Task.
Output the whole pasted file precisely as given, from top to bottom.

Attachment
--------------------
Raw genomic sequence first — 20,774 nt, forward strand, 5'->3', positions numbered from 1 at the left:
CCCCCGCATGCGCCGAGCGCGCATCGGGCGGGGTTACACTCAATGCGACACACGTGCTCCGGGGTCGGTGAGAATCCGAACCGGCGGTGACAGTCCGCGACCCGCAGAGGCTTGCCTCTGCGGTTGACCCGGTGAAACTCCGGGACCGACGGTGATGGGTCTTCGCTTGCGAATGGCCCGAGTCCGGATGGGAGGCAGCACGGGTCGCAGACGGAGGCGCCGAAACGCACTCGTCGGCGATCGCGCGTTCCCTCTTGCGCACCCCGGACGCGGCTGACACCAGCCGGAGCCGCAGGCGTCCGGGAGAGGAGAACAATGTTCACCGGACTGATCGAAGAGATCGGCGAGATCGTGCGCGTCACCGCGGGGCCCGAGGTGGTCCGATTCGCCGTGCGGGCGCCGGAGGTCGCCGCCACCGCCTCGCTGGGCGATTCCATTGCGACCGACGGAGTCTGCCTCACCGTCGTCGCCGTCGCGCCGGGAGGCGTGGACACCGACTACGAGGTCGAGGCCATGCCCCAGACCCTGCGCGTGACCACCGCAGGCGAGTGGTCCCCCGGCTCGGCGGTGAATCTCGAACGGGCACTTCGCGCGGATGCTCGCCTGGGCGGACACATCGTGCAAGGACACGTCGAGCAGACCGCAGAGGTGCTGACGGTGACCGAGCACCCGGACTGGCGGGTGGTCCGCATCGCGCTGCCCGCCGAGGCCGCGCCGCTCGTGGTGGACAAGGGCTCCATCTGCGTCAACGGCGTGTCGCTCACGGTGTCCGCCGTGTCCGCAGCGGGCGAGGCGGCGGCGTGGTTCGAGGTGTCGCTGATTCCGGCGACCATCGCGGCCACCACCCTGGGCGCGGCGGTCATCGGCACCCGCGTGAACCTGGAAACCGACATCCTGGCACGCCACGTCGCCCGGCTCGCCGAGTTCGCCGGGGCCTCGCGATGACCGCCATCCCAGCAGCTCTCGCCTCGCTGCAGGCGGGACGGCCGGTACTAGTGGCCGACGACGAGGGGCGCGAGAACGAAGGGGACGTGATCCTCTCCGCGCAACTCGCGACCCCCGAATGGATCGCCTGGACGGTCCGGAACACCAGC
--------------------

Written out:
Raw genomic sequence first — 20,774 nt, forward strand, 5'->3', positions numbered from 1 at the left:
CCCCCGCATGCGCCGAGCGCGCATCGGGCGGGGTTACACTCAATGCGACACACGTGCTCCGGGGTCGGTGAGAATCCGAACCGGCGGTGACAGTCCGCGACCCGCAGAGGCTTGCCTCTGCGGTTGACCCGGTGAAACTCCGGGACCGACGGTGATGGGTCTTCGCTTGCGAATGGCCCGAGTCCGGATGGGAGGCAGCACGGGTCGCAGACGGAGGCGCCGAAACGCACTCGTCGGCGATCGCGCGTTCCCTCTTGCGCACCCCGGACGCGGCTGACACCAGCCGGAGCCGCAGGCGTCCGGGAGAGGAGAACAATGTTCACCGGACTGATCGAAGAGATCGGCGAGATCGTGCGCGTCACCGCGGGGCCCGAGGTGGTCCGATTCGCCGTGCGGGCGCCGGAGGTCGCCGCCACCGCCTCGCTGGGCGATTCCATTGCGACCGACGGAGTCTGCCTCACCGTCGTCGCCGTCGCGCCGGGAGGCGTGGACACCGACTACGAGGTCGAGGCCATGCCCCAGACCCTGCGCGTGACCACCGCAGGCGAGTGGTCCCCCGGCTCGGCGGTGAATCTCGAACGGGCACTTCGCGCGGATGCTCGCCTGGGCGGACACATCGTGCAAGGACACGTCGAGCAGACCGCAGAGGTGCTGACGGTGACCGAGCACCCGGACTGGCGGGTGGTCCGCATCGCGCTGCCCGCCGAGGCCGCGCCGCTCGTGGTGGACAAGGGCTCCATCTGCGTCAACGGCGTGTCGCTCACGGTGTCCGCCGTGTCCGCAGCGGGCGAGGCGGCGGCGTGGTTCGAGGTGTCGCTGATTCCGGCGACCATCGCGGCCACCACCCTGGGCGCGGCGGTCATCGGCACCCGCGTGAACCTGGAAACCGACATCCTGGCACGCCACGTCGCCCGGCTCGCCGAGTTCGCCGGGGCCTCGCGATGACCGCCATCCCAGCAGCTCTCGCCTCGCTGCAGGCGGGACGGCCGGTACTAGTGGCCGACGACGAGGGGCGCGAGAACGAAGGGGACGTGATCCTCTCCGCGCAACTCGCGACCCCCGAATGGATCGCCTGGACGGTCCGGAACACCAGC